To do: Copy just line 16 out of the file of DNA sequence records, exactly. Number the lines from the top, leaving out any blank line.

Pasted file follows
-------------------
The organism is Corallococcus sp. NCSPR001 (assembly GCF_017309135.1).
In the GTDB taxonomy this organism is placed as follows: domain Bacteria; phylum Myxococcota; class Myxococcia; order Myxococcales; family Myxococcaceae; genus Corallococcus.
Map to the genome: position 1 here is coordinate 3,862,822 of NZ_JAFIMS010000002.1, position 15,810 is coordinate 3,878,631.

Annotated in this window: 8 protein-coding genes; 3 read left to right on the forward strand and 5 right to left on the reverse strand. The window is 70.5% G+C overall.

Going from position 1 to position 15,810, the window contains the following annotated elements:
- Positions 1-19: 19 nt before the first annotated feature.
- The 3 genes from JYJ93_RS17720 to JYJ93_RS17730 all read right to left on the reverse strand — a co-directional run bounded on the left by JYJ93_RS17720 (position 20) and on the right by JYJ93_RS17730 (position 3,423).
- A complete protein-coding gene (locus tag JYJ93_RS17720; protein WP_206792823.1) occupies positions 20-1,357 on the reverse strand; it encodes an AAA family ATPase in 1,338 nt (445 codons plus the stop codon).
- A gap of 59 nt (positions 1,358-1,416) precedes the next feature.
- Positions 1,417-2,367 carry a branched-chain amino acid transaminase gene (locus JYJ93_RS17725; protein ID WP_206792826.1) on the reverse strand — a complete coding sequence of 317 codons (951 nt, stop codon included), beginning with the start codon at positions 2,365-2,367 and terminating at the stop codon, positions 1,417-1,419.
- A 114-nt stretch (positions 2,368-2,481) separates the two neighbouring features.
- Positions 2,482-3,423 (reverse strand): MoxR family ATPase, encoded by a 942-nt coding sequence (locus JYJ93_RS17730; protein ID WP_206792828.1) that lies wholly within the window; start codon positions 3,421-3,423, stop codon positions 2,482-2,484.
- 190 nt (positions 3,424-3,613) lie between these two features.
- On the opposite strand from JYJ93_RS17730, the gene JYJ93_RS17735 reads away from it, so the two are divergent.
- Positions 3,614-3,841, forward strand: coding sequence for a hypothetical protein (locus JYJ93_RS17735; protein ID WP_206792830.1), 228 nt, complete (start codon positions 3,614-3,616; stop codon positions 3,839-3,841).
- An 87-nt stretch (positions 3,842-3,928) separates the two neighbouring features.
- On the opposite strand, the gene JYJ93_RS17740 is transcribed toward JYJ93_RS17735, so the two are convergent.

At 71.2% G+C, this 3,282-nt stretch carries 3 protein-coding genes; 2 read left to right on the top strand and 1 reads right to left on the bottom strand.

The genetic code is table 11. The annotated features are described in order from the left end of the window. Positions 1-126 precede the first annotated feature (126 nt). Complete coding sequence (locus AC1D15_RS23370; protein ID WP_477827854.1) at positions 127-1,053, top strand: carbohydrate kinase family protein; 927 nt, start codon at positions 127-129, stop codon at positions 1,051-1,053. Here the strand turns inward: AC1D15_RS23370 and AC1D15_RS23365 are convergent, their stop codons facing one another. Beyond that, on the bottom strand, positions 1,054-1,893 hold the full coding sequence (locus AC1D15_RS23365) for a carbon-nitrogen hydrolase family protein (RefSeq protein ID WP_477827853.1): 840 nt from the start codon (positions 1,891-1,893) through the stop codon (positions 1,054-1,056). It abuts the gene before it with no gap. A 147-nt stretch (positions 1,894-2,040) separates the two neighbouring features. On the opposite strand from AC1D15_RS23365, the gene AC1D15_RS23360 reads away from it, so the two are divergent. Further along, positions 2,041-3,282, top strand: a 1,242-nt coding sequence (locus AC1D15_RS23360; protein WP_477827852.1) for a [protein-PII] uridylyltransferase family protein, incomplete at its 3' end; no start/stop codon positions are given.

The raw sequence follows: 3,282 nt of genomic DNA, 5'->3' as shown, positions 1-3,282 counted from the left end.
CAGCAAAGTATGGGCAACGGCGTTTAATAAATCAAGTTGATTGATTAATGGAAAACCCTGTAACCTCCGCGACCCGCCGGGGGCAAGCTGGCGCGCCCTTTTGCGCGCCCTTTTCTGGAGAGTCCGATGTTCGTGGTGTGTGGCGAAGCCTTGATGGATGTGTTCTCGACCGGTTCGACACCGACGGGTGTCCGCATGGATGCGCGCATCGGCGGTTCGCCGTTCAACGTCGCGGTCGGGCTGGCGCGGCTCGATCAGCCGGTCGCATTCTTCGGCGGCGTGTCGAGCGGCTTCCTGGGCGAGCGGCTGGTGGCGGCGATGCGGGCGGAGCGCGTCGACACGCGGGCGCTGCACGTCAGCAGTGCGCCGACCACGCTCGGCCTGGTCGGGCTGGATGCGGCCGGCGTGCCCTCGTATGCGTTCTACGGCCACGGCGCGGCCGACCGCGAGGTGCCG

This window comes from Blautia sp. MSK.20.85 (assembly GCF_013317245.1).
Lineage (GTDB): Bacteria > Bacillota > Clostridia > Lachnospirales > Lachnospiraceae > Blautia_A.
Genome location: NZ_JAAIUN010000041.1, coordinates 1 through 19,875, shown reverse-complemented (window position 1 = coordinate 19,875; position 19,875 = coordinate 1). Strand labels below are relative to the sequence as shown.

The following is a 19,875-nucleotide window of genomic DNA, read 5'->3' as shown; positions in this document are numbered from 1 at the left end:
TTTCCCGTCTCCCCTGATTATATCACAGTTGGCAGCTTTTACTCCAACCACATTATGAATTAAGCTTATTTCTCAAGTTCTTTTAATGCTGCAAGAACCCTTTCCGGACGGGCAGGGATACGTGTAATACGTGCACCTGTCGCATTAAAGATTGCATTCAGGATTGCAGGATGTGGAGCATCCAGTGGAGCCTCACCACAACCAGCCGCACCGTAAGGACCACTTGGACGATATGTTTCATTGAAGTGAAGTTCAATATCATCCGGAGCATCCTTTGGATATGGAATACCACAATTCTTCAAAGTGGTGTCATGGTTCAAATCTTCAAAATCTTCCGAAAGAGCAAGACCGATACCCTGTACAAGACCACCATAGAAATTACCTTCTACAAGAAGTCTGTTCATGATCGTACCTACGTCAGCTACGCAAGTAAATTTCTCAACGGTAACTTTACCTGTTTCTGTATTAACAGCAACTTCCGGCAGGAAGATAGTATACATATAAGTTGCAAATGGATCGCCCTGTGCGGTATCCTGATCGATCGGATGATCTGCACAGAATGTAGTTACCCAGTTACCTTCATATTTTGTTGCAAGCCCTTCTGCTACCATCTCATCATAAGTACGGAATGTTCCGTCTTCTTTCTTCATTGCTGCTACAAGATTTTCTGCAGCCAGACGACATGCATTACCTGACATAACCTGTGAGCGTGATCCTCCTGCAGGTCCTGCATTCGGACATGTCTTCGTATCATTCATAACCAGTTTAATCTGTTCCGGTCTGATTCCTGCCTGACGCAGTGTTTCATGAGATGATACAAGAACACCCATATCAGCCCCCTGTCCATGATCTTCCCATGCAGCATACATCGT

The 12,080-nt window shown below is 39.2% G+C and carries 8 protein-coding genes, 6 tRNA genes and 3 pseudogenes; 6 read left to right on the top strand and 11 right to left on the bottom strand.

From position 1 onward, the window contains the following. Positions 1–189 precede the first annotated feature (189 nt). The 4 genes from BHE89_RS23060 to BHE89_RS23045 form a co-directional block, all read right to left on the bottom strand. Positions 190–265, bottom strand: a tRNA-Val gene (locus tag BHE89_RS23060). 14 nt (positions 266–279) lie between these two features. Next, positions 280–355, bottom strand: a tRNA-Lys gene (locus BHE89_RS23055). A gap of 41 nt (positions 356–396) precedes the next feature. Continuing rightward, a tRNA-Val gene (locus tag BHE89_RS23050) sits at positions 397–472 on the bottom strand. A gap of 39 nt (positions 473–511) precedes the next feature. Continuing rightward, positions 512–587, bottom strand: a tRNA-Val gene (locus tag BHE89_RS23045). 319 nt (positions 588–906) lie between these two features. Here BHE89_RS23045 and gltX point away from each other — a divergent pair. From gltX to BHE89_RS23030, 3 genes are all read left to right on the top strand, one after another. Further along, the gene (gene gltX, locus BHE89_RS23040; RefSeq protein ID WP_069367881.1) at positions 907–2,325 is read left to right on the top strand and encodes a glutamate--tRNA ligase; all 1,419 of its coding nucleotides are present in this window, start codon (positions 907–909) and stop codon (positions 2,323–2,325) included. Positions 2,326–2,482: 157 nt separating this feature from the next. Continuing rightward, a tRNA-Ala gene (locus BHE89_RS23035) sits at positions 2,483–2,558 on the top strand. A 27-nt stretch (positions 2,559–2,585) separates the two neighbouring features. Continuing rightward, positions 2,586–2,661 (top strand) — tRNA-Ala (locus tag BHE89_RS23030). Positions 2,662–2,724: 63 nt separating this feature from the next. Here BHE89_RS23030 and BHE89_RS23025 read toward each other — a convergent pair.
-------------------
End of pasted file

- An 87-nt stretch (positions 3,842-3,928) separates the two neighbouring features.